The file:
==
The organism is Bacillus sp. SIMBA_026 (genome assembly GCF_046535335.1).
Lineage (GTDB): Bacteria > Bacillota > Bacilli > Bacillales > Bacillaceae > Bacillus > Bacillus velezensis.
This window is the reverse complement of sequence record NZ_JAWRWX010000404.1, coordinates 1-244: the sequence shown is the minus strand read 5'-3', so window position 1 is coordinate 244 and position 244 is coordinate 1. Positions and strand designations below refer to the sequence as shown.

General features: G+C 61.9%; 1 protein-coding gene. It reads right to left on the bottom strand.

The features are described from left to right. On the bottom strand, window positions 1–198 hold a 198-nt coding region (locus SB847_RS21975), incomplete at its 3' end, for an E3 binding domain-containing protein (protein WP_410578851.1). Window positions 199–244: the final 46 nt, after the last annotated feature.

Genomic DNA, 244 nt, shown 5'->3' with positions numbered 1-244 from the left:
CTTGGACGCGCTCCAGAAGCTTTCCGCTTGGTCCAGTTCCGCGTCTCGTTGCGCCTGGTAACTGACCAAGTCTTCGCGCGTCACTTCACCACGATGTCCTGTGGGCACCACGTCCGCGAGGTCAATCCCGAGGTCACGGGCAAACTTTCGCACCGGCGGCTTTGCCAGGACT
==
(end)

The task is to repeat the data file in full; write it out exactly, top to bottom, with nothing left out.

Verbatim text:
The organism is Bacillus sp. SIMBA_026 (genome assembly GCF_046535335.1).
Lineage (GTDB): Bacteria > Bacillota > Bacilli > Bacillales > Bacillaceae > Bacillus > Bacillus velezensis.
This window is the reverse complement of sequence record NZ_JAWRWX010000404.1, coordinates 1-244: the sequence shown is the minus strand read 5'-3', so window position 1 is coordinate 244 and position 244 is coordinate 1. Positions and strand designations below refer to the sequence as shown.

General features: G+C 61.9%; 1 protein-coding gene. It reads right to left on the bottom strand.

The features are described from left to right. On the bottom strand, window positions 1–198 hold a 198-nt coding region (locus SB847_RS21975), incomplete at its 3' end, for an E3 binding domain-containing protein (protein WP_410578851.1). Window positions 199–244: the final 46 nt, after the last annotated feature.

Genomic DNA, 244 nt, shown 5'->3' with positions numbered 1-244 from the left:
CTTGGACGCGCTCCAGAAGCTTTCCGCTTGGTCCAGTTCCGCGTCTCGTTGCGCCTGGTAACTGACCAAGTCTTCGCGCGTCACTTCACCACGATGTCCTGTGGGCACCACGTCCGCGAGGTCAATCCCGAGGTCACGGGCAAACTTTCGCACCGGCGGCTTTGCCAGGACT